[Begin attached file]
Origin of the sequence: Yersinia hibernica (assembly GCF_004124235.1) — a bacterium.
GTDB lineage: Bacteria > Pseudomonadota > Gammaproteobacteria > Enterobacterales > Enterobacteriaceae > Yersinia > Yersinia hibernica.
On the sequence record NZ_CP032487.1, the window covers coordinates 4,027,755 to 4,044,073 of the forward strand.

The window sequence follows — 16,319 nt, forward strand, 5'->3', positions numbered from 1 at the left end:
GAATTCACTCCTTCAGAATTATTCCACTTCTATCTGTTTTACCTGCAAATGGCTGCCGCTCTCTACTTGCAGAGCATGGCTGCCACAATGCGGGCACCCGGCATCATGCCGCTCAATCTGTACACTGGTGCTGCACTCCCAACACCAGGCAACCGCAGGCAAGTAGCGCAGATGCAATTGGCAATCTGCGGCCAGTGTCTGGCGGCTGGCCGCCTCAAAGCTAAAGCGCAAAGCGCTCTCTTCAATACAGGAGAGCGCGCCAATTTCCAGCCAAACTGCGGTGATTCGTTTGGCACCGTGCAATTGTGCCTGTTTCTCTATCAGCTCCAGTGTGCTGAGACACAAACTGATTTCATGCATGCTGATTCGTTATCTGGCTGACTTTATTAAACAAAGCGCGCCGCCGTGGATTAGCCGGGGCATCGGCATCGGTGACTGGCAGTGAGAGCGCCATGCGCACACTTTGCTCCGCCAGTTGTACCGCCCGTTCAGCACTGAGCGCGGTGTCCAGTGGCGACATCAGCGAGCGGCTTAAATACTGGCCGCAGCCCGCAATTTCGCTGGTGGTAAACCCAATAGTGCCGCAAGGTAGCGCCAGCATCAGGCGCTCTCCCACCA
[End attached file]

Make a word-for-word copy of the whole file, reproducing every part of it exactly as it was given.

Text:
Origin of the sequence: Yersinia hibernica (assembly GCF_004124235.1) — a bacterium.
GTDB lineage: Bacteria > Pseudomonadota > Gammaproteobacteria > Enterobacterales > Enterobacteriaceae > Yersinia > Yersinia hibernica.
On the sequence record NZ_CP032487.1, the window covers coordinates 4,027,755 to 4,044,073 of the forward strand.

The window sequence follows — 16,319 nt, forward strand, 5'->3', positions numbered from 1 at the left end:
GAATTCACTCCTTCAGAATTATTCCACTTCTATCTGTTTTACCTGCAAATGGCTGCCGCTCTCTACTTGCAGAGCATGGCTGCCACAATGCGGGCACCCGGCATCATGCCGCTCAATCTGTACACTGGTGCTGCACTCCCAACACCAGGCAACCGCAGGCAAGTAGCGCAGATGCAATTGGCAATCTGCGGCCAGTGTCTGGCGGCTGGCCGCCTCAAAGCTAAAGCGCAAAGCGCTCTCTTCAATACAGGAGAGCGCGCCAATTTCCAGCCAAACTGCGGTGATTCGTTTGGCACCGTGCAATTGTGCCTGTTTCTCTATCAGCTCCAGTGTGCTGAGACACAAACTGATTTCATGCATGCTGATTCGTTATCTGGCTGACTTTATTAAACAAAGCGCGCCGCCGTGGATTAGCCGGGGCATCGGCATCGGTGACTGGCAGTGAGAGCGCCATGCGCACACTTTGCTCCGCCAGTTGTACCGCCCGTTCAGCACTGAGCGCGGTGTCCAGTGGCGACATCAGCGAGCGGCTTAAATACTGGCCGCAGCCCGCAATTTCGCTGGTGGTAAACCCAATAGTGCCGCAAGGTAGCGCCAGCATCAGGCGCTCTCCCACCA